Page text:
Japan's radiation monitoring unreliable: Greenpeace

Oct 23, 2012 by Kyoko Hasegawa

Government radiation monitoring in areas near Japan's crippled Fukushima nuclear plant is unreliable, Greenpeace charged on Tuesday, with heavily populated areas exposed to 13 times the legal limit.

The environmental group said authorities were wasting time cleaning up evacuated areas and should prioritise decontamination efforts in places where people live, work and play.

found that in some parks and school facilities in Fukushima city, home to 285,000 people, were above three microsieverts per hour. 's recommended limit is 0.23 microsieverts per hour.

"We also found that official monitoring posts placed by the government systematically underestimate the radiation levels," said Rianne Teule, Greenpeace's radiation expert, adding that some machines are shielded from radiation by surrounding metal and concrete structures.

"Official monitoring stations are placed in areas the authorities have decontaminated. However, our monitoring shows that just a few steps away the radiation levels rise significantly," she said.

"Decontamination efforts are seriously delayed and many hot spots that were repeatedly identified by Greenpeace are still there," Teule said.

"It is especially disturbing to see that there are many hot spots around playground equipment, exposing children who are most vulnerable to radiation risks," she said.

In tests carried out over four days last week, Greenpeace also found that radiation levels in Iitate village, where the government is hoping to soon return evacuated residents, are still many times over the limit, with decontamination efforts patchy.

Greenpeace's Japan nuclear campaigner Kazue Suzuki said attempts to clean up were "misguided".

"One home or office may be cleaned up, but it is very unlikely that the whole area will be freed of radiation risks within the next few years," given the mountainous and heavily forested nature of the region, she said.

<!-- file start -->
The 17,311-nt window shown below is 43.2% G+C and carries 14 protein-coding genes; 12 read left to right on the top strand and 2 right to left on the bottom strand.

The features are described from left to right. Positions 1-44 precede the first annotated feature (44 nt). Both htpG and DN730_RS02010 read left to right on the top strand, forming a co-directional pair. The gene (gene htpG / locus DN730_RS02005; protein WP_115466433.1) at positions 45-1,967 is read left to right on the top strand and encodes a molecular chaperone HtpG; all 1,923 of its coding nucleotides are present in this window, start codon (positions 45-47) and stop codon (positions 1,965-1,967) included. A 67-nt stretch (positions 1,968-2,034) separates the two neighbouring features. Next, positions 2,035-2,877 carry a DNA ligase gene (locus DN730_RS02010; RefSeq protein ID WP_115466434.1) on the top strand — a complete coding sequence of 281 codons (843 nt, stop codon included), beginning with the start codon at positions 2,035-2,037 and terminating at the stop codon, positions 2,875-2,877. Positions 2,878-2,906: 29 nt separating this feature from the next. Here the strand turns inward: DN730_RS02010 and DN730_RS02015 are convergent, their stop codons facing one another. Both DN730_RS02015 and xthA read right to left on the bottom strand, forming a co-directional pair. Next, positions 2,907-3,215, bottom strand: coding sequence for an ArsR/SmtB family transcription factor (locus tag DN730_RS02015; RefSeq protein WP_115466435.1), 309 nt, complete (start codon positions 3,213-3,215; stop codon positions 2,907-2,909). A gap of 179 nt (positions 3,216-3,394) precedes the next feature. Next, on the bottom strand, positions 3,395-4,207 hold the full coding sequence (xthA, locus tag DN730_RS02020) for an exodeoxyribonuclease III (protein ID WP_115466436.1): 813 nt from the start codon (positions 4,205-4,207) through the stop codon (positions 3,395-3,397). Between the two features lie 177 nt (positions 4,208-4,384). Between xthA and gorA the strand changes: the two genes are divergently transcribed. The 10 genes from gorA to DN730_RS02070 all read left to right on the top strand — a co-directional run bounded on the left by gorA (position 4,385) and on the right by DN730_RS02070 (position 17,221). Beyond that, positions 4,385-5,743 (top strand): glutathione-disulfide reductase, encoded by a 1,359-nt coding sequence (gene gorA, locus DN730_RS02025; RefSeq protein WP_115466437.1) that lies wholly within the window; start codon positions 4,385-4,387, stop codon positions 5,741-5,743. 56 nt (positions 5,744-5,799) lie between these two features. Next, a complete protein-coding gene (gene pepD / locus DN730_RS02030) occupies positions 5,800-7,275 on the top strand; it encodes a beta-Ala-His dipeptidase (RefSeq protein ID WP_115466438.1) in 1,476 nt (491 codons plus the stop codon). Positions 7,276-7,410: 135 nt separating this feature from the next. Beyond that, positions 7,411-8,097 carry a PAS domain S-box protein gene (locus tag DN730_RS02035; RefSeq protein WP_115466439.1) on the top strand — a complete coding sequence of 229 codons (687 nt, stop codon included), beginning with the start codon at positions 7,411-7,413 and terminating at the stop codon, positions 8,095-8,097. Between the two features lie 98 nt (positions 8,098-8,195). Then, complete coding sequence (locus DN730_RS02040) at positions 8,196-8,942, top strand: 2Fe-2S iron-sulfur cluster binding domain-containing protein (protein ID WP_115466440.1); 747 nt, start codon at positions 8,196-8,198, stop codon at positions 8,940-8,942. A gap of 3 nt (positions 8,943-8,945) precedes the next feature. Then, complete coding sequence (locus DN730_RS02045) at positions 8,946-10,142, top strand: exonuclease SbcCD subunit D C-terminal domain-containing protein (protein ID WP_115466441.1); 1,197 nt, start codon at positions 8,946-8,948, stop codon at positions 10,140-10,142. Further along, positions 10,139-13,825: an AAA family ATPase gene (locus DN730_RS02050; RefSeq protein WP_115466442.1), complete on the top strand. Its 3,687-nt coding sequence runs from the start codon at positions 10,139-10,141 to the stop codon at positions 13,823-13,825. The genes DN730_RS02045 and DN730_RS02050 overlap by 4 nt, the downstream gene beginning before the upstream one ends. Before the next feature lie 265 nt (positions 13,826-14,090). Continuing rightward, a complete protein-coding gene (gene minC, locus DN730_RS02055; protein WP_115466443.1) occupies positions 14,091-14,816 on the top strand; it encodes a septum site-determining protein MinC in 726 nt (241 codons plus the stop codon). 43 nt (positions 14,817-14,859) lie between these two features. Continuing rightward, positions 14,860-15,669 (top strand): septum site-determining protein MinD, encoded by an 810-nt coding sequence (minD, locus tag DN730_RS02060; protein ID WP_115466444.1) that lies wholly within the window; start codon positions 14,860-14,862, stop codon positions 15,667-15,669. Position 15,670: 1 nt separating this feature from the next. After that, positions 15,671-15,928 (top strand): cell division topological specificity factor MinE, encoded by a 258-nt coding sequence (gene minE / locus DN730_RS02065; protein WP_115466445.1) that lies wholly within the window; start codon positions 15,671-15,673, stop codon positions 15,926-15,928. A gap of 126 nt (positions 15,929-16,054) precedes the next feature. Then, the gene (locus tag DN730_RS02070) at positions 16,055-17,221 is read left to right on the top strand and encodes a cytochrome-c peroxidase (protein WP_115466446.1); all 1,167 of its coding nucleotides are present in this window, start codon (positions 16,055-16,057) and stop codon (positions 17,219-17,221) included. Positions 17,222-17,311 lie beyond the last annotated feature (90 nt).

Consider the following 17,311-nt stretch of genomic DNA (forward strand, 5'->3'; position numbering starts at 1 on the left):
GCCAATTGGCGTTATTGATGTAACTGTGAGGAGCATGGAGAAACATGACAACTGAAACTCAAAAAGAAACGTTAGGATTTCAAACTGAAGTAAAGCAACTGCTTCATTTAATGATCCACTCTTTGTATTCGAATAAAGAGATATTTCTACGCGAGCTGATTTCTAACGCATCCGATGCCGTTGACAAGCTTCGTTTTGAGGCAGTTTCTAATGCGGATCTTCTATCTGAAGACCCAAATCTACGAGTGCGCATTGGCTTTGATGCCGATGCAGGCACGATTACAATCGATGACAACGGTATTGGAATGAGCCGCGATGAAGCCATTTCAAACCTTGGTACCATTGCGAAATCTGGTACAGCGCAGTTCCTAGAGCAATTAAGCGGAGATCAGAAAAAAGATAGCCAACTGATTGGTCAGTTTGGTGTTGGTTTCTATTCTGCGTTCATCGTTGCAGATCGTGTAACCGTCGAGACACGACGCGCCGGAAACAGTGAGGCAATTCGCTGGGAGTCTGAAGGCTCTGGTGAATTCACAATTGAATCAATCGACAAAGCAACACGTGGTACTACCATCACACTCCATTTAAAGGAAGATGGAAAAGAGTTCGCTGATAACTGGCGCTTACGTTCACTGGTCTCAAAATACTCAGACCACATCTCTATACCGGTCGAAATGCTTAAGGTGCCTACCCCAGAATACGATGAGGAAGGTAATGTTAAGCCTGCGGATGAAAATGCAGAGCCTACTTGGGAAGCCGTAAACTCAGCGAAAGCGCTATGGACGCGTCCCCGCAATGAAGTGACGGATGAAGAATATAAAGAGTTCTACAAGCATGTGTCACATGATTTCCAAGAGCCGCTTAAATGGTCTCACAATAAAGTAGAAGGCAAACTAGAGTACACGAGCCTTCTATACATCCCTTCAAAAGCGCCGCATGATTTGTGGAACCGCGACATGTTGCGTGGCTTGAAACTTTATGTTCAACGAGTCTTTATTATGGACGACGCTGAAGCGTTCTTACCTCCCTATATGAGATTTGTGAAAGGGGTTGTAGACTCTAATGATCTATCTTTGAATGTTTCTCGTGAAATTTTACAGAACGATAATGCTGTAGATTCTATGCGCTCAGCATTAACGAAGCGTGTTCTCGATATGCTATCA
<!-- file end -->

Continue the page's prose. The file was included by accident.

"The government continues to downplay and give false hope (of returning home) to victims of this nuclear disaster," said Suzuki.

A huge tsunami, sparked by a massive undersea quake, swamped the Fukushima Daiichi in March last year.

Reactors went into meltdown, spewing radiation over a large swathe of Japan's agriculture-heavy northeast, in the planet's worst atomic disaster for a generation.

The natural disaster left around 19,000 people dead or missing.

However, no one is officially recorded as having died as a direct result of the nuclear catastrophe, but thousands of people have been displaced and many livelihoods wrecked.

Scientists caution it could be decades before the plant is fully decommissioned and the areas around it are safe to live in again.

Explore further: Researchers find changes in agriculture increase high river flow rates

add to favorites email to friend print save as pdf

Related Stories

Tokyo 'not doing enough' for Fukushima: Greenpeace

Dec 07, 2011

Fukushima's residents are being left to their fate and not enough is being done to protect them against radiation nine months after Japan's tsunami, environment group Greenpeace said Wednesday.

Greenpeace criticises Japan radiation screening

Oct 20, 2011

Greenpeace called on Tokyo to toughen radiation screening and food labelling rules on Thursday after it said low levels of radiation had been detected in seafood sold at Japanese stores.

Greenpeace warns of radioactive sea life off Japan

May 26, 2011

Environmental group Greenpeace warned Thursday that marine life it tested more than 20 kilometres (12 miles) off Japan's stricken Fukushima nuclear plant showed radiation far above legal limits.

Japan firm unveils radiation-gauging smartphone

May 29, 2012

Mobile phone operator Softbank on Tuesday unveiled a smartphone that can measure radiation as consumers in Japan clamour for reassurance following last year's Fukushima nuclear disaster.

Recommended for you

Pacific summit to urge action on climate change

3 hours ago

Pacific island leaders will renew calls for meaningful action on climate change at a regional summit opening in Palau on Tuesday, amid fears rising seas will swamp their low-lying nations.

US plans widespread seismic testing of sea floor

Jul 26, 2014

(AP)—The U.S. government is planning to use sound blasting to conduct research on the ocean floor along most of the East Coast, using technology similar to that which led to a court battle by environmentalists in New Jersey.

User comments : 0